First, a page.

Workshop with Brunel University: Corporate Social Responsibility and Design…

A couple of days ago, I attended a research workshop at the National Product Design Research Centre of Wales, in Cardiff. The project, funded by AHRC is intended to examine the social values of design in the commercial sector. The project is being led by Brunel University, around fifteen Design students from Brunel University attended, along with twelve Cardiff Design students.

The aim of the day was to gather information on the ways we might implement good CSR, or; Corporate Social Responsibility, as designers, into product design, business models, or Social Policies. Good Corporate Social Responsibility is recognised, in business terms, as being a series of self implemented models which benefit; the people who work for the company, the people buying the product or service, and the wider community (often even on a world wide scale). Often these business models relate to charity projects, with the return of some, or all profits to a beneficial cause, often related (an example would be ‘Toms’ shoe company with their ‘one for one’ policy) . In some cases these business models go above legislative standards, for example, providing much better quality of working standards for workers, more social hours, and possibly education for their children.

We started the workshop with an icebreaker, each sharing ideas on a product we felt represented good CSR. While we were all able to give information on our examples, very few seemed to have evidence that the policies mentioned on the product packaging was actually true. Often the evidence only went as far as a couple of pictures on a website or a small print on some packaging.

We were separated into small groups for our afternoon exercises, the most valuable of which was a group discussion on Social Value Creation. Our group discussed how a company might become more socially responsible. We considered several factors, these included; the legislative inputs, the interior company policies, the company outputs (product), and the social impact of policies on the community. With a better understanding of how these factors related to the company, and to each other, we were able to look at how things could be improved. Some of the ideas related to improving the working conditions of workers in order to improve the community, ideas such as paying to provide schools and teachers to the communities where factories are built. One of the most interesting product related ideas, was to modify the legislation on waste disposal. The idea being that if companies had to pay for disposal of their own product packaging, they would be more likely to produce less packaging, with more use of recyclable material. Implementing this along with a ‘deposit return scheme’, whereby for instance, a bottled drink is priced at 20p more than usual, with the 20p returned upon return of the empty bottle to a ‘deposit’ point.  This in turn would reduce council disposal costs, and this money could be invested back into other social schemes to benefit the community.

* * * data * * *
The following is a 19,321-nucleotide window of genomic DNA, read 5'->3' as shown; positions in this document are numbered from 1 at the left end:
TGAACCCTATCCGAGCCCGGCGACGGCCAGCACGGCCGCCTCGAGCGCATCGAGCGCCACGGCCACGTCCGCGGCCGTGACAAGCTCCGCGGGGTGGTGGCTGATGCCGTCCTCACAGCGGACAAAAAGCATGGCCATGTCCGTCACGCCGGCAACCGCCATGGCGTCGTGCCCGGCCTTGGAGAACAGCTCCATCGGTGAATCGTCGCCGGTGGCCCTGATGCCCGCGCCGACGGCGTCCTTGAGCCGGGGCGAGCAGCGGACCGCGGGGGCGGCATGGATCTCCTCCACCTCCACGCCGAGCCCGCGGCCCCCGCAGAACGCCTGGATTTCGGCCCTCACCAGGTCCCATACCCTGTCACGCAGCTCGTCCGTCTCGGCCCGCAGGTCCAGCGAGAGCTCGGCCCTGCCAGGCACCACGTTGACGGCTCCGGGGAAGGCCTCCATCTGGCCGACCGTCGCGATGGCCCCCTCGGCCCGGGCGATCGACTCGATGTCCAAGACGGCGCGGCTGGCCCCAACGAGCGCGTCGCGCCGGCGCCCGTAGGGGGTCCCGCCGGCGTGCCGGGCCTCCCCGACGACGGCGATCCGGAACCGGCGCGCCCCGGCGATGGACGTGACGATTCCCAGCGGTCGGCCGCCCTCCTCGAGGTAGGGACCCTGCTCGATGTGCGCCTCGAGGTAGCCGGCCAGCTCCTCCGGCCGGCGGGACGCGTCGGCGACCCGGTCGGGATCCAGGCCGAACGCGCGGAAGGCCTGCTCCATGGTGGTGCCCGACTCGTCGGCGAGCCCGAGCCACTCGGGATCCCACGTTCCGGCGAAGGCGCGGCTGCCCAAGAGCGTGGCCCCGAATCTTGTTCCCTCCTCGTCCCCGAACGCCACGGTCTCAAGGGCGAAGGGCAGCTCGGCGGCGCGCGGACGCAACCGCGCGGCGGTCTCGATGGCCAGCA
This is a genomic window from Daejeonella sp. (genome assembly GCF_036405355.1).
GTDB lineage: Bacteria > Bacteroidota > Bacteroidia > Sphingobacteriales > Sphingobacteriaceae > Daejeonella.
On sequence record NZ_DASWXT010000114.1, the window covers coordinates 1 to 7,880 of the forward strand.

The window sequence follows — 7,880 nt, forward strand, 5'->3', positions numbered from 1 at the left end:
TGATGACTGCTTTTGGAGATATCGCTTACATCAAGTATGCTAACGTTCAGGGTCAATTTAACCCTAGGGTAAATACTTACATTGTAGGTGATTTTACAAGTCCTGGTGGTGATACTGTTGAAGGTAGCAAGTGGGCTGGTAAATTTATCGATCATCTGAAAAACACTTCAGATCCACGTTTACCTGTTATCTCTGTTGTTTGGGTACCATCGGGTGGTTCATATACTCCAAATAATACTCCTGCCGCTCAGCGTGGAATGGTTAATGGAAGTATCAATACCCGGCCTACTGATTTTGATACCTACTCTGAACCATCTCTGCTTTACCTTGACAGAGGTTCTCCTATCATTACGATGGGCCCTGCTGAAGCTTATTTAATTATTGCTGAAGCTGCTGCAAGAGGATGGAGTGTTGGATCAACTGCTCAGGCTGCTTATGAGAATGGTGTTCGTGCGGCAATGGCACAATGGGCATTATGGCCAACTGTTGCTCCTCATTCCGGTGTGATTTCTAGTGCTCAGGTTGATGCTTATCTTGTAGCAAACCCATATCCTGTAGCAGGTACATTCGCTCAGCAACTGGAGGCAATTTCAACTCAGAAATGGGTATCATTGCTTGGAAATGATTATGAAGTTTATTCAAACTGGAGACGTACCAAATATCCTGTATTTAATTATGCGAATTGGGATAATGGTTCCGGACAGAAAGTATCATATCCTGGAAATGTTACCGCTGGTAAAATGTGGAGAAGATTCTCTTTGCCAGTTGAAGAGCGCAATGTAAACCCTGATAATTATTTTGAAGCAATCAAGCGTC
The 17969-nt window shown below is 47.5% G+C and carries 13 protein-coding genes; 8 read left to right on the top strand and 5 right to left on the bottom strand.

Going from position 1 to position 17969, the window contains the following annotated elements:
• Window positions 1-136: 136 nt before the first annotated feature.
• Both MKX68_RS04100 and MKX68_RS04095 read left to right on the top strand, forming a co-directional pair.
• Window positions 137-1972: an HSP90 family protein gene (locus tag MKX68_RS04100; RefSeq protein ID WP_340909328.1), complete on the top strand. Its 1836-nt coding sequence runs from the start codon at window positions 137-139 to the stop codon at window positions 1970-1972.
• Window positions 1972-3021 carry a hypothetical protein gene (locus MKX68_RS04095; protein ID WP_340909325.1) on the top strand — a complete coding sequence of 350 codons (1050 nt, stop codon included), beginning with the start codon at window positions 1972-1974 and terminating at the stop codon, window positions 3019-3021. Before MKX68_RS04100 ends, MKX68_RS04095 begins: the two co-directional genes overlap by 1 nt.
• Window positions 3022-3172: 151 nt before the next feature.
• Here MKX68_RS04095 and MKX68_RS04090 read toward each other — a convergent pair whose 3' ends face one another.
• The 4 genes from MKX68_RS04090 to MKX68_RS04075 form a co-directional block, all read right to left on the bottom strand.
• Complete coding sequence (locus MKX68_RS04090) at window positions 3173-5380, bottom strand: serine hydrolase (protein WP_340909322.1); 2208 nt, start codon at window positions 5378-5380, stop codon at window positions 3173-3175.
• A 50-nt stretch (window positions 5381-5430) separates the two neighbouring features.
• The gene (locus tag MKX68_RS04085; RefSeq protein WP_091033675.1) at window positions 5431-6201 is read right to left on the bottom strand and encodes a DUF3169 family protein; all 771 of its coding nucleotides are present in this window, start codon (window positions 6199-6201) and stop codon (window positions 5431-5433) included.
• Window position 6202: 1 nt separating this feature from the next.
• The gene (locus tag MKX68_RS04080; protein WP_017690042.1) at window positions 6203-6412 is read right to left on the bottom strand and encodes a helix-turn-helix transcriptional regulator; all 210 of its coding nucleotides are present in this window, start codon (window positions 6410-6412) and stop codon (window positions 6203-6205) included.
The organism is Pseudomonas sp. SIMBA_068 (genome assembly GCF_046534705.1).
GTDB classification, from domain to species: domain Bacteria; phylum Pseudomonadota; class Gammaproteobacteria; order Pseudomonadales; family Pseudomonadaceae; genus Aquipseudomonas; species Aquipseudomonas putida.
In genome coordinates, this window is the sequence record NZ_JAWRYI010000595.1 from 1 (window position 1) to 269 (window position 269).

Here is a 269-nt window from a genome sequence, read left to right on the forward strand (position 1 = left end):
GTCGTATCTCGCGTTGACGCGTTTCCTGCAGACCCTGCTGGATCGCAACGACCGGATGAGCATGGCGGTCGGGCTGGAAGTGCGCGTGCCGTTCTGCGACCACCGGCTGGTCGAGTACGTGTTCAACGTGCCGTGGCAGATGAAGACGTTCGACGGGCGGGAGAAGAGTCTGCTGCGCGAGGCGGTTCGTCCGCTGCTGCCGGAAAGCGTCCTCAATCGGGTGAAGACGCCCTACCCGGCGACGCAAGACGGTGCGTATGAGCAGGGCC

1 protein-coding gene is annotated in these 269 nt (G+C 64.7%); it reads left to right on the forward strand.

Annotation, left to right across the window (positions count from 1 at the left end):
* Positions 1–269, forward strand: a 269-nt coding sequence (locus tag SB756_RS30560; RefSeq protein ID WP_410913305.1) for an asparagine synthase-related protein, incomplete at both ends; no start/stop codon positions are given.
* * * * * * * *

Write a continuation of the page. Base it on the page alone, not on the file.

Overall the workshop was very interesting and opened me up to new ideas on the relationship between business and design. It is often something which is not considered when designing, perhaps because it is not a usual consideration in the traditional design processes. I think this whole exercise gives a good insight into the changing role of Product Design and the Product Designer. As Alice Rawsthorn discussed in her book; ‘Hello World: Where Design Meets Life’, applying design methods to social policies can lead to more creative and beneficial outcomes.

FOT10DB

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